“Fjord" is a funny word, isn't it? You pronounce the “j" like a “y," so you say “fyord." It's even fun to say in a tongue twister: Fifty-five fishermen fished for fish for forty-four days in the fjord!
But what exactly is a fjord? It sort of sounds like a European version of a Ford automobile, doesn't it? Well, it's not an automobile, but you can find fjords in Europe.
When glaciers covered the Earth, they would often cut long, U-shaped valleys out of the bedrock in certain areas. As the glacier moved through these areas, glacial melting would eventually occur, leaving a long, narrow waterway in its path.
As glaciers formed fjords, they would often leave deposits behind that would create a rise at the mouth of the fjord. This rise can cause some fjords to have very strong currents or even saltwater rapids.
Another dangerous feature found near some fjords is the presence of thousands of small, rocky island blocks. These areas are called skerries and they can be treacherous for ships to navigate.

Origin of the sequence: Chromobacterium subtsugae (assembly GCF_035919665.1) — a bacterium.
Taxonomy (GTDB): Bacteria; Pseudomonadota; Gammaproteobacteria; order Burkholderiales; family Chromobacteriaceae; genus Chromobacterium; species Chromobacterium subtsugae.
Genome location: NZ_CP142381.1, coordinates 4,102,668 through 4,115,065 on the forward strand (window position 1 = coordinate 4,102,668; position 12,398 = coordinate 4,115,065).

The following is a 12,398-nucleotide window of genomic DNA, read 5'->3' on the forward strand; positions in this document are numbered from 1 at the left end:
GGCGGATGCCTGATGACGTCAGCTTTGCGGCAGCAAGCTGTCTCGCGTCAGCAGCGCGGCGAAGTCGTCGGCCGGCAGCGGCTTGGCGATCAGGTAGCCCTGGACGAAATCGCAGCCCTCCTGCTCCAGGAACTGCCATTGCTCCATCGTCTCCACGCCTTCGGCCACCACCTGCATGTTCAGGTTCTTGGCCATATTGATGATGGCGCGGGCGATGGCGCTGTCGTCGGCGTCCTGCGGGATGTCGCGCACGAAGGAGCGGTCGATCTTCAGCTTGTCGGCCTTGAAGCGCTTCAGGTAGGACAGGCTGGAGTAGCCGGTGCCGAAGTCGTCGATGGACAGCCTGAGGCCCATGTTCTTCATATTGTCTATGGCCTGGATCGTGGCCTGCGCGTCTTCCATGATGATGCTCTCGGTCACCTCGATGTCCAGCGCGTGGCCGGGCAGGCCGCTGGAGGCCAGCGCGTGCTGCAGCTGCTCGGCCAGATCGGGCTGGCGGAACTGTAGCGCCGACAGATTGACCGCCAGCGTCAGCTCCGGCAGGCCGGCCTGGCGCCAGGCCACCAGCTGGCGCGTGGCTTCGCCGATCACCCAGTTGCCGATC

Because they were formed by glaciers, fjords tend to be located in mountainous areas close to large bodies of water. For example, Norway is famous for its fjords. You can also find fjords along the west coast of Europe, Alaska, Canada, Greenland, New Zealand and Chile.
Recently, scientists have discovered coral reefs at the bottom of many fjords in Norway. They're not sure what processes led to the formation of these coral reefs. However, they do think that the marine life that exists in these coral reefs might explain why the Norwegian coastline is such a good place to fish.
Two of the most extreme fjords in the world can be found in Greenland and Antarctica. Scoresby Sund in Greenland is the longest fjord in the world, measuring 217 miles long! Skelton Inlet in Antarctica is the deepest fjord in the world at 6,342 feet deep!